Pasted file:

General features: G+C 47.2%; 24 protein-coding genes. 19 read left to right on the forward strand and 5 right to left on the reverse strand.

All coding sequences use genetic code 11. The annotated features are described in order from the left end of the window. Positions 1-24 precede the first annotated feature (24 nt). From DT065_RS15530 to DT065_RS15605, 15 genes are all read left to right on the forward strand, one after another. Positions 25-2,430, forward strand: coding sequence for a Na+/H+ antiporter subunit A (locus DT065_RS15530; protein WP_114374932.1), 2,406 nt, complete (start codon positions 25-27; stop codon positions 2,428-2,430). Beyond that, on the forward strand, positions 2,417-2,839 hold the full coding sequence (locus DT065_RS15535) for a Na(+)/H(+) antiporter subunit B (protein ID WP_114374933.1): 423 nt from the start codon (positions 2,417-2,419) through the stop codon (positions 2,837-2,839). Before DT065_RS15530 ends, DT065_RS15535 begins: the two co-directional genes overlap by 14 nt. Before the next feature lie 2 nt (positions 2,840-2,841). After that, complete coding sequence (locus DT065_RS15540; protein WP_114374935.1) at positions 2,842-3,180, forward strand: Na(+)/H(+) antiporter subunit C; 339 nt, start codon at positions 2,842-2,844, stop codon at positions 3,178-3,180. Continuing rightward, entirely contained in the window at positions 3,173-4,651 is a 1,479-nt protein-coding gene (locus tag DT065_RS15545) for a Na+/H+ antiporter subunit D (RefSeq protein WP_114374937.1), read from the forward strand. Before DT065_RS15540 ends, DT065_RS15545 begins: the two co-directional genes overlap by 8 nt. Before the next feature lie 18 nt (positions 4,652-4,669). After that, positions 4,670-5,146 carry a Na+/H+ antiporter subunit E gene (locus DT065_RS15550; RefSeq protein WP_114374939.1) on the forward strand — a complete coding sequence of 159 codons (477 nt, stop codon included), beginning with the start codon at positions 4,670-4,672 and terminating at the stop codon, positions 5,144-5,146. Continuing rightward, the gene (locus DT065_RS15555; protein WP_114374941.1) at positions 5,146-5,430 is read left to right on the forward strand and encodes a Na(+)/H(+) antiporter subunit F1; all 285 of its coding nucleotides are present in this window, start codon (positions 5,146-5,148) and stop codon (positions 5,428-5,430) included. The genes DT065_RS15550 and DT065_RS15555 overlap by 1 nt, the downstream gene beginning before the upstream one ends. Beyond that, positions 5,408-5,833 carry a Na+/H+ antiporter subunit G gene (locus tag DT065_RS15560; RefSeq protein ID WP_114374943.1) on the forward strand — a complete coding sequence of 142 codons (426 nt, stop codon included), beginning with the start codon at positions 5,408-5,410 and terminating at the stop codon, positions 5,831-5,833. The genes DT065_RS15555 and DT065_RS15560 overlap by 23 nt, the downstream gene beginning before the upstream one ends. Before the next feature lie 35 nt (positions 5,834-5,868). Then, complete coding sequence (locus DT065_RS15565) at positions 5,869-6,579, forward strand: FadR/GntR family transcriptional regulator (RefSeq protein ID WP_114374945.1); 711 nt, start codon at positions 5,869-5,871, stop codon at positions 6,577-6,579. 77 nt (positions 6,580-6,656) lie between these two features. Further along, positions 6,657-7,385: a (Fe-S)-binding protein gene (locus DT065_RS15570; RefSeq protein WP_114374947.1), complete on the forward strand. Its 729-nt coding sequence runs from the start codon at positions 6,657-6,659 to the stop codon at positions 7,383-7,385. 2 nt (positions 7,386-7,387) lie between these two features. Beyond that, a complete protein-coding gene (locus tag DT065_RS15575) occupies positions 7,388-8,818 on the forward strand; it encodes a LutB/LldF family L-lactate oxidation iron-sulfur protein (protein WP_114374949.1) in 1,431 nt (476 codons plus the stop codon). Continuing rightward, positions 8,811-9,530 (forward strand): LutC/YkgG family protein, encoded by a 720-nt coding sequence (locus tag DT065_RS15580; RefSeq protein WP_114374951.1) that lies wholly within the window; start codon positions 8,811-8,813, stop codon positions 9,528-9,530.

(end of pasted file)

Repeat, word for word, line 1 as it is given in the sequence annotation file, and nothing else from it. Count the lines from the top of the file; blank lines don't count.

General features: G+C 47.2%; 24 protein-coding genes. 19 read left to right on the forward strand and 5 right to left on the reverse strand.